The killing of 16-year-old boy Shakir Ahmad Mir has left a trail of tragedy at his native village in South Kashmir. A driver by profession, Mir was killed on January 25, 2018, near a gunfight site in Udhoo village of Shopian district.
Besides being the lone bread earner of the family, Shakir was popular among his friends. Clean shaved with fairy white face, Shakir was known for his good manners.
On Wednesday, Shakir along with his elder brother Rayees was busy in the construction of a new washroom in their lawn. Shakir had insisted that the family should make a new washroom as the family was growing.
“In the afternoon, he refused to have tea even though I had poured it in the cup. He took his cell phone and went to play cricket with his friends,” recalls Shakir’s mother.
“He was a good batsman and on that day, he was playing brilliantly. Little did we know that it was going to be his last innings,” said one of his close friends.
Shakir and his friends were still in the ground, playing cricket when they learnt that the Army had cordoned off their village Udhoo. According to the Army, they had inputs about the presence of militants in Udhoo village. Like everyone else, Shakir along with his three friends also rushed to the gunfight site, where he was killed.
According to the Army, locals tried to hamper the encounter operation and help the militants escape. Army fired in the air to stop the protesters. But according to Sultan, (name changed) friend of Shakir who was with him at that time said, “Army fired on the crowd directly and killed Shakir.”
“Shakir was hit by a bullet in the head, he died on spot,” he added.
During the gunfight between Indian armed forces and militants, two local militants were killed, and two women were injured.
On the evening that saw Indians preparing to celebrate the Republic day, locals here were preparing for another funeral. Shakir’s body was kept in a local mosque till morning, and was buried in his village graveyard in Qalampora, Pulwama. Despite restrictions on January 26, 2018, thousands attended his funeral.
Shakir’s parents, younger sister Zahida, younger brother Danish and elder brother Rayees, say they have been left with a void which was filled by his presence. He also leaves behind his friends, a tractor, a cricket bat, and the cup of tea he refused.
On the afternoon of January 27, 2018, two more youth fell to bullets forced by the Indian armed forces. The third youth, who was taken to the hospital in critical condition died four days later.
Locals allege that the Indian Army fired directly on the crowd that had gathered in Ganapora as one of the militants killed in Udhoo gunfight was from Ganapora.
However, the Army maintained that they were forced to fire in retaliation as their patrolling party came under stone pelting. Around 12 others were injured in the firing.
Javaid Ahmad Bhat
Javaid Ahmad Bhat, an 18-year-old student from Government Degree College Shopian, was among the victims. His father, Abdul Rashid Bhat had sent him to get a photocopy of their ration card from the adjoining village of Ganapora where he was hit by a bullet in his head. He was shifted to district hospital Pulwama where he succumbed to his injuries.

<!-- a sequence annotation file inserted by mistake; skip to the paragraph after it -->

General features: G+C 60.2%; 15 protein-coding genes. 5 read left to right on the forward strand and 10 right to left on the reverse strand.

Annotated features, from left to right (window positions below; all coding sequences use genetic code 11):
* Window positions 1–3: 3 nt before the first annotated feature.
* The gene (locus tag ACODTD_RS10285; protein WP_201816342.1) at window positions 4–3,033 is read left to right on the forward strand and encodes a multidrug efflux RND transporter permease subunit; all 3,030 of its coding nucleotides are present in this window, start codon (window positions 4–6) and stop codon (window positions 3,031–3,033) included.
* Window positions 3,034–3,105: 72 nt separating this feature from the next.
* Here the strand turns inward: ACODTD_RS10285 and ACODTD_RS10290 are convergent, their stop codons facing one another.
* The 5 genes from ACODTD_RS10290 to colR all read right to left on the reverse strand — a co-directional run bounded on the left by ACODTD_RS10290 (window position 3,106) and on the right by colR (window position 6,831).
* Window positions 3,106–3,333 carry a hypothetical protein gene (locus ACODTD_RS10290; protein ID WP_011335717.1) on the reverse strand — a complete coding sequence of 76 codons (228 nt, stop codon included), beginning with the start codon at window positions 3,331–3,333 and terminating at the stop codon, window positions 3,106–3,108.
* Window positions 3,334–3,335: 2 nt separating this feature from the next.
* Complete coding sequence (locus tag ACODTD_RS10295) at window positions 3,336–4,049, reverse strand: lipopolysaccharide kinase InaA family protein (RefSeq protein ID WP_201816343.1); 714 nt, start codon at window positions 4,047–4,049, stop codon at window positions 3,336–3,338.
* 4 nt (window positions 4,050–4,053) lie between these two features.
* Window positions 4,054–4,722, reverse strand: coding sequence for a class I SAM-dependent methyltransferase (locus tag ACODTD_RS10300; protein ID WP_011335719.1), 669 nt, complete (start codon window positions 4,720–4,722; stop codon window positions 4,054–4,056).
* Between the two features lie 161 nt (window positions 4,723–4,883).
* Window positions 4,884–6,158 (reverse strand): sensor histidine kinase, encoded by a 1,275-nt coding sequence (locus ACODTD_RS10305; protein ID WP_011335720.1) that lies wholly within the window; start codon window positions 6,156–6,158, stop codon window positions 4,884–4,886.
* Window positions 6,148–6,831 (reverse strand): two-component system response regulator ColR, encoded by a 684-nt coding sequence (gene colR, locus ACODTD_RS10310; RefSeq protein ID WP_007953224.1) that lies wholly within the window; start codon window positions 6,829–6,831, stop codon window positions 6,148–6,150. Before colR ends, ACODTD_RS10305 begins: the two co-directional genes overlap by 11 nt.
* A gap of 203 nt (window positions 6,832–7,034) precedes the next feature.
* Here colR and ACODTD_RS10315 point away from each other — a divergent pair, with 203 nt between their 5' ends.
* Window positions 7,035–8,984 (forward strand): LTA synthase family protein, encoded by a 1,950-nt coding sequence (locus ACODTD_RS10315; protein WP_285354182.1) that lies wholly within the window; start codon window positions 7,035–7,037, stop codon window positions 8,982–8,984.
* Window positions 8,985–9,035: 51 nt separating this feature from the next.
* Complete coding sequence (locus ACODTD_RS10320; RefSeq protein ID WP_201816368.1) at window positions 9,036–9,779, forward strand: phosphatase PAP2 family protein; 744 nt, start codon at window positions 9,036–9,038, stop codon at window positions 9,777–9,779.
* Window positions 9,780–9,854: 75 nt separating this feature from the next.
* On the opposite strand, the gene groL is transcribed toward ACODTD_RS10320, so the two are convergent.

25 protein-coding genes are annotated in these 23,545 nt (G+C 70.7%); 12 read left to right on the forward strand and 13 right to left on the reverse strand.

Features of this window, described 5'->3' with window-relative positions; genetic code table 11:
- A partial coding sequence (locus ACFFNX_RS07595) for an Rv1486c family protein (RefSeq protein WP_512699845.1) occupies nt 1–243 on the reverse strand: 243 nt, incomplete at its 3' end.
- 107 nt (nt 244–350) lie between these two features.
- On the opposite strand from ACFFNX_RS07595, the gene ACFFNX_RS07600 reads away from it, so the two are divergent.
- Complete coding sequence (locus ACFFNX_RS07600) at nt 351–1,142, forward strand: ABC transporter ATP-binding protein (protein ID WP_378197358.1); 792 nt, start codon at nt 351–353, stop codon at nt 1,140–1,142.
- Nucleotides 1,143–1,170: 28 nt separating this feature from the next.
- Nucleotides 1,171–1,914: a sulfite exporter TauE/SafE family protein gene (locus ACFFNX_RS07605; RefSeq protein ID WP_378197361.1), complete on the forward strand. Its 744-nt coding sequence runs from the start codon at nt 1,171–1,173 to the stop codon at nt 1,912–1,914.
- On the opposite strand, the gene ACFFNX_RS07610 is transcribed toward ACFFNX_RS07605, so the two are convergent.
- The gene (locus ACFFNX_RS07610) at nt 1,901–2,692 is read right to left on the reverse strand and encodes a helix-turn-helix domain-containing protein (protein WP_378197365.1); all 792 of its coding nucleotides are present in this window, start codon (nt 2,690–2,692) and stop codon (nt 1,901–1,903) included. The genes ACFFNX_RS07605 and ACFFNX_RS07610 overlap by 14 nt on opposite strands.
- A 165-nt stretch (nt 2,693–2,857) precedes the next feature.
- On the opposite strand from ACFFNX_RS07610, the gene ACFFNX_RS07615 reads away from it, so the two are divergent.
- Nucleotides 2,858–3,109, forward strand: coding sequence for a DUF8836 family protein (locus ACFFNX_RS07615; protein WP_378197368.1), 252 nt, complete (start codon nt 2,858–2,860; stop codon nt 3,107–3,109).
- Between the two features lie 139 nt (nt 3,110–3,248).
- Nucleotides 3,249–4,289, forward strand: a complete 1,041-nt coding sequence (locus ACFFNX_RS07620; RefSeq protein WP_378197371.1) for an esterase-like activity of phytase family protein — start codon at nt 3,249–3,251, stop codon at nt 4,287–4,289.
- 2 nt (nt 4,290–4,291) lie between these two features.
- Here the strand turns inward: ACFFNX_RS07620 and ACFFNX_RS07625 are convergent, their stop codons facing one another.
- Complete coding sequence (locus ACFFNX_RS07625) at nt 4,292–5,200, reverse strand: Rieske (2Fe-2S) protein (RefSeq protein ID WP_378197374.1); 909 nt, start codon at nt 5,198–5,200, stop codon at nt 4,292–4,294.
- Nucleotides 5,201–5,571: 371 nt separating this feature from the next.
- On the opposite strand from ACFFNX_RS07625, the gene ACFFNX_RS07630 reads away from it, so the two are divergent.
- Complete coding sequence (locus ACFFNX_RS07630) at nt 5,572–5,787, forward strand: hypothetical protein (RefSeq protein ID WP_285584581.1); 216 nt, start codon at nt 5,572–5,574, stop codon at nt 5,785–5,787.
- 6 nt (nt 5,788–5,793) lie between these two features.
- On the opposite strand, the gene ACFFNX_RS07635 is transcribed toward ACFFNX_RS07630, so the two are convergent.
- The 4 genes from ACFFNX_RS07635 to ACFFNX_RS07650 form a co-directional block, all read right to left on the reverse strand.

“I had sent him for some work to Ganapora and he never came back,” says Rashid.
Javaid is survived by three sisters and a brother. The elder sister of Javaid was scheduled to get married this year. “We are farmers and are living hand to mouth,” said his sobbing elder sister.
An Indian Army camp is located near the Balpora village.
Suhail Javaid Lone
Sixteen-year-old, Suhail Javaid Lone (Rahul) from Ganowpora village was the second youth killed in the firing. “Bullet hit him in the neck and within a minute he was dead,” said Amir (name changed), an eyewitness and friend of Suhail.
“I saw him dying and I couldn’t do anything,” he added.
Rayees Ahmad Ganie
Rayees Ahmad Ganie, a 25-year-old laborer, who worked in the fields, was also hit by a bullet in his head. He died after spending three nights at SMHS hospital, Srinagar, on a ventilator.
On Wednesday, the doctors declared him dead at dawn. He was admitted into this hospital in critical condition on January 27, 2018. He was living with his mother at Astan-Mohallah in Narpora village of Shopian District.
Mohammad Yousuf Ganie, Rayees’s father died five years back by sudden death.
“On the day when he was hit by the Army in Ganawpora village, in the morning he was preparing himself by wearing fresh clothes and cleaning his body because he was about to marry and in the afternoon the bride’s family was coming to see Rayees,” says Nasir, a close neighbor.
Rayees’s brother and sister are already married and they live separately in this same village. Rayees was buried in his village graveyard on January 31, 2018, in the afternoon and thousands took part in his funeral procession.
Pulwama and Shopian district of South Kashmir are still shut down in mourning. Internet services have been blocked in Pulwama and Shopian District from the last seven days.
Former Chief Minister of the state, Omar Abdullah took to twitter to condemn the killing. BJP MLA Ravinder Raina justified the killing, saying, “The Army’s action was the need of the hour to prevent bloodshed and chaos in Jammu and Kashmir.”
Police has lodged an FIR against Army Major Aditya, of 10 Garwal, and his unit has been named in the FIR. The FIR has been registered under section 302 (Murder), 307 (Attempt to Murder) and 336 (Endangering Life).
Vikar Syed is a freelance photojournalist from Kashmir. His work mainly focuses on funerals in the Southern Districts of Shopian and Pulwama. Some of his latest work captures and explores visual narratives of funerals that have morphed into political statements in the post 1989 Kashmir.
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